In 2004, he brought Arnold Schwarzenegger to the Nissin World Delicatessen store. Photographs of the former California governor still hang on the walls of the store, which carries more than 100 varieties of California wine.
“It’s been a good seller,” Mitsuo Takenaka, the store’s manager, said of the wine.
Ino, a university student from Saitama Prefecture, said he came to appreciate California wine after visiting the United States.
“I started with French wines, and afterward I compared them,” said Ino. “California wine had a special character. The taste is not too sweet and they have a really good aroma.”
In Tokyo’s Midtown, Tadashi Futami, the wine section chief at upscale Dean & DeLuca, said he sold nearly 1,000 bottles of California wine each month, with two-thirds of his inventory coming from the Golden State.
He said cabernet was a popular seller. He keeps his most expensive selection, a $1,300 bottle of rare Bordeaux from California’s Harlan Estate, in a locked cooler.
At Aizbar, a small wine bar that can seat only 10 patrons at a time, owner Ai Eto said 90 percent of her wine selection was from California after she toured the state’s wineries 15 years ago.
“I love California wine,” she said.
With California so dominant, only a handful of other states are trying to compete in the Japanese wine market, including Washington, Oregon and New York, said Tom LaFaille, vice president and international trade counsel at the Wine Institute.
But he said all of them would benefit if the United States and Japan would agree to scrap wine tariffs as part of the Trans-Pacific Partnership, a 12-nation trade pact proposed by President Barack Obama.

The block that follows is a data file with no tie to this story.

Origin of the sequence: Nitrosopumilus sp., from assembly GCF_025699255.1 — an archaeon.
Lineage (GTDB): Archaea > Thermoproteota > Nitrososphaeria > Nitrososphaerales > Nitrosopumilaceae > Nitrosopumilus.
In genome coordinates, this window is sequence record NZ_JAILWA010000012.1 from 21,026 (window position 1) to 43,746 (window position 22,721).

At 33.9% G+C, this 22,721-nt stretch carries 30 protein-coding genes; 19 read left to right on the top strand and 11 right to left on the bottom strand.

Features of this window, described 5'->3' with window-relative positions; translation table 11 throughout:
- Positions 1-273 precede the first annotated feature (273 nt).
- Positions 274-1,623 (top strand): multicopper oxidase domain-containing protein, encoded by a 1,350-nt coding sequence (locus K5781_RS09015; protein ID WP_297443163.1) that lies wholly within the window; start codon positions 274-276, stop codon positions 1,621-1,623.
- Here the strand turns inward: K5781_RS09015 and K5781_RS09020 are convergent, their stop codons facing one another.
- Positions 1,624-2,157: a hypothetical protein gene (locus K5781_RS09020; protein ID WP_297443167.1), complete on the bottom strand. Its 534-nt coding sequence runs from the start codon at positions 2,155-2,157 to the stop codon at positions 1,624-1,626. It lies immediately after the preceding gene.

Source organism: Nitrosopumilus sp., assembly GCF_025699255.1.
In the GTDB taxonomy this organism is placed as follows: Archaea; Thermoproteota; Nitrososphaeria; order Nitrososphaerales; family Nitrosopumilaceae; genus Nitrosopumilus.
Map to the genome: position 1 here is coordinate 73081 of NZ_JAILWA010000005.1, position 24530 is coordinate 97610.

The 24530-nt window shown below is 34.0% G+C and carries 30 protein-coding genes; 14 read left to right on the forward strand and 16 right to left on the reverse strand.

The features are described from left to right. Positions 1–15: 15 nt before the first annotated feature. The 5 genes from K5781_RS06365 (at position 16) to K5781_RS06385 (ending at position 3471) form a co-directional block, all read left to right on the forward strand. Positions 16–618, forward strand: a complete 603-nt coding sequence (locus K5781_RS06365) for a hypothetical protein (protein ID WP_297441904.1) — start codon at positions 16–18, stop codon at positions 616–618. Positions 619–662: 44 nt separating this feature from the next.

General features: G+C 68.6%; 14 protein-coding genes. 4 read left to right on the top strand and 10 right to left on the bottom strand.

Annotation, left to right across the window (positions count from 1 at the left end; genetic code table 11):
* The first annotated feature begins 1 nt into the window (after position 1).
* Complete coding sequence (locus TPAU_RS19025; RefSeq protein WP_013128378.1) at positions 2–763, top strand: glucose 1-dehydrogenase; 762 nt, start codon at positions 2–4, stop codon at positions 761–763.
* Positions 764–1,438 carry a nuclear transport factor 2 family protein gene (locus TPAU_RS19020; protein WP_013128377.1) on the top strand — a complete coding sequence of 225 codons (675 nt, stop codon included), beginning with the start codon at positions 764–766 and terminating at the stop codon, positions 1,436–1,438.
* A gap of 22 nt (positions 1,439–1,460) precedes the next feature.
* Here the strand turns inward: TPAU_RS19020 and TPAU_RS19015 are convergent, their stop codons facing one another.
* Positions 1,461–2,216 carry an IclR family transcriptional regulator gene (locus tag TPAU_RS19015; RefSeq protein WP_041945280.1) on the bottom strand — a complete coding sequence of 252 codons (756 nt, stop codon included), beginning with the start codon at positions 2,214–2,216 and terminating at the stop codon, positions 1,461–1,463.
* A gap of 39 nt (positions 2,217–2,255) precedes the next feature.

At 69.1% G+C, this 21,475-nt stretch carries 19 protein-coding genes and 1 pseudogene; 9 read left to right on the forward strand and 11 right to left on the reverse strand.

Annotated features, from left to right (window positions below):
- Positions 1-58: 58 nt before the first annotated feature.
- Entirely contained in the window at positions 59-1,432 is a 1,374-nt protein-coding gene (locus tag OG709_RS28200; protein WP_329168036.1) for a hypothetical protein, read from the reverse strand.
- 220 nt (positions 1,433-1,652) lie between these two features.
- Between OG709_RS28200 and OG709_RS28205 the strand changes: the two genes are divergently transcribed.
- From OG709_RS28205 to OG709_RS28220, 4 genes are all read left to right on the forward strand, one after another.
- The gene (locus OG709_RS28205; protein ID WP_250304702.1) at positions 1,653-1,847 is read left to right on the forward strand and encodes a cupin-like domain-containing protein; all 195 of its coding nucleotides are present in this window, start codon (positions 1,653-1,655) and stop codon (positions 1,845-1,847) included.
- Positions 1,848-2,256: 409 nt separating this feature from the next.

“It’d be huge,” LaFaille said. “Consumers are price-conscious all over the world, including Japan.”
Washington state is trying to beef up its marketing after its wineries sold more than 41,000 cases of wine in Japan this year, valued at more than $3.1 million. Japan is the state’s second-biggest wine export market (behind only Canada), said Steve Warner, the president of the Washington State Wine Commission in Seattle, who’s planning a trip to Japan in January.
‘It is impossible’
The United States ranks fifth in the Japanese wine market, accounting for roughly 12 percent of sales and trailing France, Chile, Italy and Spain.
Hori said tax receipts from U.S. wine sales in Japan had increased 9.5 percent in 2013, but he’s worried that the growth may be hard to sustain. He said Chile’s market clout would grow significantly after that country and Japan signed a free-trade agreement that called for removing wine tariffs. U.S. wines carry a 15 percent duty, he said.
“Under equal conditions, we can compete,” Hori said. “But a 15 percent disadvantage is too much, particularly for less expensive wines.”
Not everyone’s convinced.
Campbell said getting rid of the tariffs would have little effect on his more expensive wines because the tariffs were capped.
“The highest you can pay is 125 yen a liter. You’d be taking out a dollar a bottle in charges,” he said. “To cut out a dollar on a $40 bottle, it’s meaningless. On a $3 bottle, it has a lot of meaning.”
Tariffs or not, Kohiyama, the sake export adviser, knows the U.S. competition isn’t going away, and he takes it in stride.
“Of course the American winemakers are targeting Asia. That’s very reasonable,” he said. “The Japanese lifestyle has been Westernized over the last 100 years, so also for the drinks.”
He displayed a chart that showed sake consumption reached its peak in the mid-1970s, sinking ever since. He said he’d once brewed sake but had decided to quit the business, too, seeing the writing on the wall.
“It is impossible to say to the young Japanese people that they should drink sake,” Kohiyama said. “It is impossible.”
Fourth in a five-part series. Next Monday: Japan’s nuclear jitters might pave the way for more exports of U.S. energy.